The high court’s decision jeopardizes the most important objective that the prohibition against surrogate motherhood was designed to achieve: protecting the superior interest of the child. Pursuant to the Cour de cassation’s ruling, the child lacks legal status in France because he is neither recognized as the child of the French couple nor as the child of the surrogate mother. Furthermore, this decision absurdly results in having a child’s filiation recognized in one country but not in France, thus depriving him of the continuity of his legal status. France unjustly denies legal status to children for the mistakes of their parents. Rather it is their parents’ actions that deserve legal sanction.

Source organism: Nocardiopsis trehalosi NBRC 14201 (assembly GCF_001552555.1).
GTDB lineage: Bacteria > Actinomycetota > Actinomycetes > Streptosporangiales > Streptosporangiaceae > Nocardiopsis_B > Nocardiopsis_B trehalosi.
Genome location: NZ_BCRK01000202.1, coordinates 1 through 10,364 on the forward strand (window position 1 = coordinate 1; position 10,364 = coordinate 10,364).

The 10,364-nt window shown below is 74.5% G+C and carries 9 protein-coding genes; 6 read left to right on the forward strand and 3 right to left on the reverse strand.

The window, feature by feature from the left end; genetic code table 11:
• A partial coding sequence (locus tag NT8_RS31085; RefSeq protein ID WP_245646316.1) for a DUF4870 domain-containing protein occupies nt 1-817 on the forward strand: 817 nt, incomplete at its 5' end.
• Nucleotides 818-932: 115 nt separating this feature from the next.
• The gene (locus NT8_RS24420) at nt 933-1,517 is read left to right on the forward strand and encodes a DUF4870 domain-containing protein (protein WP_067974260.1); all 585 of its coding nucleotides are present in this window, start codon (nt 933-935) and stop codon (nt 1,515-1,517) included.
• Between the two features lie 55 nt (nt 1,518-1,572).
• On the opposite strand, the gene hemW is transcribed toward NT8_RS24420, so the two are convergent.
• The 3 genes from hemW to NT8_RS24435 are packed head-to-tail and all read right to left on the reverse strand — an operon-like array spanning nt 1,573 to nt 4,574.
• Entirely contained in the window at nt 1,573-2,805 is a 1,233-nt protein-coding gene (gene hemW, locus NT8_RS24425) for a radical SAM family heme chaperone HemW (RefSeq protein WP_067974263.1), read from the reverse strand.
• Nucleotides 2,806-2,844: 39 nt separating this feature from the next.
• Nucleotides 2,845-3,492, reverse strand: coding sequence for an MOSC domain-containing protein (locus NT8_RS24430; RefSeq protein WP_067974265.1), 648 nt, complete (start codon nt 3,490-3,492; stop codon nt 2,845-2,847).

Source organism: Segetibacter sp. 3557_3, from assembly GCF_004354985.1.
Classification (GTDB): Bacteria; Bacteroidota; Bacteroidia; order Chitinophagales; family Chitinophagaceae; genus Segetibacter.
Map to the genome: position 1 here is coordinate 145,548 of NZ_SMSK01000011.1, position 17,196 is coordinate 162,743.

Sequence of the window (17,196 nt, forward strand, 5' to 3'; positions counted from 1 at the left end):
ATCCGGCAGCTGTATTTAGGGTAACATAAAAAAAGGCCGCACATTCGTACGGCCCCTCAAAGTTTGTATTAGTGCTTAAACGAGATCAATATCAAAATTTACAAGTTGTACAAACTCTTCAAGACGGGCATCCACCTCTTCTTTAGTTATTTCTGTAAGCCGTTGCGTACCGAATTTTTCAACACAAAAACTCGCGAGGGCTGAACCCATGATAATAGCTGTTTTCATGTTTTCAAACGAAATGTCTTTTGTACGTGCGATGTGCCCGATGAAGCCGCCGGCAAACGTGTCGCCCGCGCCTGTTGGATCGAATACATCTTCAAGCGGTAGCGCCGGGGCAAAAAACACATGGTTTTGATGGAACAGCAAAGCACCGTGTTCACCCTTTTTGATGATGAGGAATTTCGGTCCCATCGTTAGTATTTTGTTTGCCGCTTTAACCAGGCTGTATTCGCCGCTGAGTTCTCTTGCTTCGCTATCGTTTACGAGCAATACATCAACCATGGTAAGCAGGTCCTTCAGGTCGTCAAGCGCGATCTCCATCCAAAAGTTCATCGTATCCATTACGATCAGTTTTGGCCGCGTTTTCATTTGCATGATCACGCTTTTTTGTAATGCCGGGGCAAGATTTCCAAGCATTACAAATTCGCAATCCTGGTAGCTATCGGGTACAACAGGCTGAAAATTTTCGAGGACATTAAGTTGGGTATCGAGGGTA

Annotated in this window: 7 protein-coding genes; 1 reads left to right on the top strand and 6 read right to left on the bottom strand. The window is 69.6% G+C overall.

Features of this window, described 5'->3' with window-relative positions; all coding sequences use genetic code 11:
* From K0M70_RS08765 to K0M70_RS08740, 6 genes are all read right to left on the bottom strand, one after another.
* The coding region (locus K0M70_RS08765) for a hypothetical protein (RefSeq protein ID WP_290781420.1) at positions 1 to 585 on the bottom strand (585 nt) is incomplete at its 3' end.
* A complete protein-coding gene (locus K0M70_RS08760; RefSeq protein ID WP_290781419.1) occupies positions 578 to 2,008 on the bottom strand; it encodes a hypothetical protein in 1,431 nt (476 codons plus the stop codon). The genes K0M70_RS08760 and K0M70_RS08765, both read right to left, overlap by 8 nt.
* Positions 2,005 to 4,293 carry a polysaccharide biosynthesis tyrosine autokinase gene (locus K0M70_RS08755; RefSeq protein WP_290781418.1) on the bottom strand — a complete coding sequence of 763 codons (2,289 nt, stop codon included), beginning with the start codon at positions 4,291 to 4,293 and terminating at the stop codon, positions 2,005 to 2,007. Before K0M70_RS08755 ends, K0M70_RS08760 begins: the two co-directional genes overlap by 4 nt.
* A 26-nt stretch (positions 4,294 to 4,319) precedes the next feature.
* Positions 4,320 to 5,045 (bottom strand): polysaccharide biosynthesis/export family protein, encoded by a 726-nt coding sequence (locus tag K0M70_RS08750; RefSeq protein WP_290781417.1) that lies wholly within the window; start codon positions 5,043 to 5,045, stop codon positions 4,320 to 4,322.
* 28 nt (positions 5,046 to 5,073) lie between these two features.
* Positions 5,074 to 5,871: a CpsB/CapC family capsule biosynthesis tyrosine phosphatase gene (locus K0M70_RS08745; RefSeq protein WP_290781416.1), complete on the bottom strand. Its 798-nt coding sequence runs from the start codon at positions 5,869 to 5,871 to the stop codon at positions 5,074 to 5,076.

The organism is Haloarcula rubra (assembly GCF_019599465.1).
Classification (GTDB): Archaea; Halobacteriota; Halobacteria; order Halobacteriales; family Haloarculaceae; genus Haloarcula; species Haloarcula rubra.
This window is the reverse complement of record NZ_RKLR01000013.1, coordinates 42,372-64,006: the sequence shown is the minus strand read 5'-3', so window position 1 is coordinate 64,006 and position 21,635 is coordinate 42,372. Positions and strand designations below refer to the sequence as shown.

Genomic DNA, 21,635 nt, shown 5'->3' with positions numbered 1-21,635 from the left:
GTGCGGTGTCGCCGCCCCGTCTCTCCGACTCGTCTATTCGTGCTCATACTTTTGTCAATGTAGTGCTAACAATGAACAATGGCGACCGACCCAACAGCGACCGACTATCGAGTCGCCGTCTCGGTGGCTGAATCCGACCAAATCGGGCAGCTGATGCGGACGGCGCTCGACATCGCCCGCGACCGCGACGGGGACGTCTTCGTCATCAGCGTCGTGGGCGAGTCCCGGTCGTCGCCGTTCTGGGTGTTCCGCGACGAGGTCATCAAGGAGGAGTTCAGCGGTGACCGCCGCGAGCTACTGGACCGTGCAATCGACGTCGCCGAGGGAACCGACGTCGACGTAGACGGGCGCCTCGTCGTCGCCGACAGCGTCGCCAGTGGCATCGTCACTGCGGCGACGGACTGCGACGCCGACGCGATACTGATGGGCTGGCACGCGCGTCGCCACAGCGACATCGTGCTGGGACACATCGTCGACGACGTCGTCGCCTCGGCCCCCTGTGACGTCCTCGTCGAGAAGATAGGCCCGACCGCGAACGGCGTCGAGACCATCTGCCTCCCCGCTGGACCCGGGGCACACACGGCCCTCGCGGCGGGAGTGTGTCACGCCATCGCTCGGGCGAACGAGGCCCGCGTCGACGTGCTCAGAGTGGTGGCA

France must adopt new legislation to avoid creating a class of children without status. Different options were contemplated: to permit the adoption by the biological father and his wife; to establish a filiation with the biological father and delegating parental authority to the intended mother; or to legalize but strictly regulate surrogacy (e.g: no remuneration and strict eligibility requirements for couples and surrogate mothers). French public opinion mostly favored the legalization of surrogacy and supported greater autonomy from state interference in matters of marriage, family and procreation. The French Senate also favored regulated authorization of surrogate motherhood. The Council of State (Conseil d’Etat) supported the prohibition but proposed accommodations for children born abroad in order to preserve their legal status in France.